Last week, Air Peace Airline commenced flight operations on the lucrative Nigerian/United Arab Emirates (UAE) route. The Chairman of the airline, Mr Allen Onyema, in this interview with Shola Adekola, spoke on the airline’s preparations, expectations from government, operations and subsequent plans.
The challenge to Nigerian airlines operating international service is how to take passengers beyond point to point. Does Air Peace have code-share partner for its Dubai operations?
First and foremost, I thank God almighty for what happened recently, I thank Nigerians, the media and the Federal Government for their supports. We have started our international operations into Sharjah and into United Arab Emirates (UAE) and we are not just doing Lagos-Sharjah alone, but also doing every other destination in Nigeria to Sharjah and Dubai.
We have an agreement with Sharjah Air Travel Agency (SATA). They are the ones in charge of Air Arabia and some other airlines. So we have an agreement with SATA, with the consent of Air Arabia and others to act on their behalf as a middleman. So when we bring our passengers through SATA on to Air Arabia, they will take them to the next destinations outside Sharjah, which is a very seamless arrangement. For instance when we check-in passengers from Nigeria going to Jeddah, Mumbai, Medina, New Delhi and some other cities in India and even up to Moscow, we put you through SATA or Air Arabia to take you to the next destination.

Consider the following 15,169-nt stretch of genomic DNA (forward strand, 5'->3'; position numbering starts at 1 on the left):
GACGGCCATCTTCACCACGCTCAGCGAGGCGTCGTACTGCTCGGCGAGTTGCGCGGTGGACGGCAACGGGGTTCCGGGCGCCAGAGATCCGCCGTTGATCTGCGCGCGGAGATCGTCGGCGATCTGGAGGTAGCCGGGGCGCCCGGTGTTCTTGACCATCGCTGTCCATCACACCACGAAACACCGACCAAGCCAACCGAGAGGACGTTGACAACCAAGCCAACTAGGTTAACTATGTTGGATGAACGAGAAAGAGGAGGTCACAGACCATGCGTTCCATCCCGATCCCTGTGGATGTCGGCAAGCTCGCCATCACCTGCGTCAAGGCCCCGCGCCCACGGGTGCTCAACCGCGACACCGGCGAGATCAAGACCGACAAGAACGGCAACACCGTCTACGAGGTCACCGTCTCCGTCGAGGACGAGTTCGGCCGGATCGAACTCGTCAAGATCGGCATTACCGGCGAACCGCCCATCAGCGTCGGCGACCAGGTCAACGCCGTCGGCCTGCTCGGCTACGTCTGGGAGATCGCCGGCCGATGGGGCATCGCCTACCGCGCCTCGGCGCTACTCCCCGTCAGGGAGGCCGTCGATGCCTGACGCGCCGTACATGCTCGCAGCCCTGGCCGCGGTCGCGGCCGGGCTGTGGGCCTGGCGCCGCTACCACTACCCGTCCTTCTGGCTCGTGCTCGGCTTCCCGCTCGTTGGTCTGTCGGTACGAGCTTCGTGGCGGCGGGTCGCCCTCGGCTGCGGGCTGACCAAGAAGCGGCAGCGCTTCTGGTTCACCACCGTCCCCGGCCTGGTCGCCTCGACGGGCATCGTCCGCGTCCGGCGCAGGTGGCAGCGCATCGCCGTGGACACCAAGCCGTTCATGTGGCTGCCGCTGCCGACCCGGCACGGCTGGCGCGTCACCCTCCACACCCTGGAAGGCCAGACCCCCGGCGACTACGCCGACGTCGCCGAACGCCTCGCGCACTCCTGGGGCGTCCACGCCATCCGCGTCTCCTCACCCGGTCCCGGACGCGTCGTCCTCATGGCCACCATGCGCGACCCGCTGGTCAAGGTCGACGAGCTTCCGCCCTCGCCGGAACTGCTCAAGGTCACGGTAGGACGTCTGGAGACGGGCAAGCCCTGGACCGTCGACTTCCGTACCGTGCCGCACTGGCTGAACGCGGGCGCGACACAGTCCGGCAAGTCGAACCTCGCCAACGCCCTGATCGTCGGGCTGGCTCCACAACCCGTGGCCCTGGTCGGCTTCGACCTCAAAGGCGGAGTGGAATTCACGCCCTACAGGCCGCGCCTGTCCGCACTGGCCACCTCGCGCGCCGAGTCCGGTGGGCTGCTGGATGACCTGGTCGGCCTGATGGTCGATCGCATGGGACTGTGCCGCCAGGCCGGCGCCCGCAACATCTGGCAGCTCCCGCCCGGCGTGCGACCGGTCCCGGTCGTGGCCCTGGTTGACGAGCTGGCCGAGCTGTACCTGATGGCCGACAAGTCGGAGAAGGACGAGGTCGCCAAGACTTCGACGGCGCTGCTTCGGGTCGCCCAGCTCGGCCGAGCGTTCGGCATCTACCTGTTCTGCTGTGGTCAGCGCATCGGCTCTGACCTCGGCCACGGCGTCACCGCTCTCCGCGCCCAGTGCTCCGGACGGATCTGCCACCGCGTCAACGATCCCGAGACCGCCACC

So when you check-in your luggage in Nigeria, you will get it at the next destination. Assuming we have connecting passengers like this one, it is a straight connection; we don’t unburden the person’s luggage, but take it to the next flight. It is seamless arrangement. So, Air Peace is a one-stop-shop for people travelling to some cities in Asia.
Now that you have started international flights and you have acquired long-haul aircraft, Boeing 777, what other destinations are you looking at?
Apart from Sharjah, you know the Federal Government of Nigeria has given us some six destinations, Mumbai, Guangzhou, China, Atlanta, Houston (US), Heathrow (London) and Johannesburg (South Africa). We have started Sharjah (Dubai) and the next to come in is Johannesburg. The Nigerian government was magnanimous to give us our destinations some three years ago. We have written to these countries since then but it took them a long time to respond to us.